Evans Lectures at Save Our Sandhills Meeting
On Thursday, April 30, at 7 p.m., Save Our Sandhills will host guest lecturer Rob Evans, who will speak on the topic "Conserving Imperiled Plants in the Sandhills and Beyond."
The meeting will be held at the Southern Pines Civic Club, at the corner of Pennsylvania Avenue and Ashe Street.
Native plants and wildflowers should not be taken for granted, even if they are abundant in a particular place. Consider that North Carolina is home to over 4,200 different plants. The Sandhills is being tested more than other areas in the state as to loss of open lands. Much open land has succumbed to development, and the North Carolina Department of Agriculture and state officials are concerned about how many acres will continue to be consumed. This can change the balance of nature dramatically.
The Sandhills area has been called a region of southeastern biodiversity. Scientists studying longleaf pine forests at Fort Bragg and Camp Mackall have identified almost 1,300 species of flower plants, conifer trees, and ferns, as well as 156 grass species, 100 bird species, 67 mammal species, more than 60 butterfly species, and 86 reptile and amphibian species.
Given that fact, it is important to remember that one species is dependent upon another. When native plants disappear, the insects dependent upon those plants disappear. Ultimately, the food source for birds and other animals is affected.
Rob Evans is an expert in the field of native rare plants and rare plant communities. Responsible for the state's N.C. Plant Conservation Program (PCP) since 2004, he oversees its unique mission of establishing and managing its system of plant preserves which now total 18 sites on over 14,000 acres of land.
Evans helps to develop lists of imperiled plants according to three categories: endangered, threatened, and those of special concern. And in cooperation with botanical gardening specialists in the state, he works to propagate species threatened with extinction.
Evans has worked with NatureServe, developing a classification of ecological systems for the southeastern United States, and he's worked with the Nature Conservancy on several multi-state conservation plans. Evans has also worked for the U.S. Forest Service on the National Forests and National Grasslands in Texas on land and forest management as well as on endangered species. He has a master's degree in plant ecology from Stephen F. Austin University, has coauthored the U.S. National Vegetation Classification system, and has co-authored scientific articles on topics that include fire ecology and carnivorous plants.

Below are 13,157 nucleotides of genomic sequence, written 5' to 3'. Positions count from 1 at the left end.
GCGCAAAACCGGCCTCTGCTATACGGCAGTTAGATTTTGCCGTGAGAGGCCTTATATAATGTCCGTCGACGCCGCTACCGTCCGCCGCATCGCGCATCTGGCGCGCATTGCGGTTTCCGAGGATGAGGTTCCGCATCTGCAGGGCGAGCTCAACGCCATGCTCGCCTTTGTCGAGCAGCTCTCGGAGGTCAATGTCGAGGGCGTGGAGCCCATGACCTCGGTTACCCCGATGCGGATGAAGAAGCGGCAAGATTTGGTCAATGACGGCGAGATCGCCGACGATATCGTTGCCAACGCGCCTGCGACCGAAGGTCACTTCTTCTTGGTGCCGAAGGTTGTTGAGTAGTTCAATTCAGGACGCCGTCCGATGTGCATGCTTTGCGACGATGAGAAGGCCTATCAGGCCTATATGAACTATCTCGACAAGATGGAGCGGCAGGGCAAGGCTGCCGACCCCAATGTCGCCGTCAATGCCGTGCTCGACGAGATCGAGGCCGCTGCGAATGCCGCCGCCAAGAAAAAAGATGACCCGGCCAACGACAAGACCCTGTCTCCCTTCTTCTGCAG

A hands-on specialist, Evans actively manages the PCP's numerous preserves. This is often necessary to ensure the future viability of rare plants, even on permanently protected lands. Approximately 75 percent of all listed plant species require a controlled burning regimen to reproduce and thrive. He can often be seen in full fire safety regalia, working to ensure that burns are properly planned and executed by crews of professionally trained foresters. These burns mimic the natural fires from lightning strikes that took place in North Carolina before fire suppression became fashionable. Fire is crucial to ensure North Carolina's rich biodiversity. Often, repeated controlled burns provide wonderful surprises, as leaf litter turns to nutrient-rich ash, seeds germinate, and seedlings are nourished.
The PCP is a program within the N.C. Department of Agriculture and Consumer Services (NCDA & CS). It works closely with the N.C. Natural Heritage Program in order to determine which "protected plants" need urgent attention. Since state and federal laws provide almost no legal protection for plants, conservation efforts are a priority in order to preserve unique and irreplaceable native plants for future generations.
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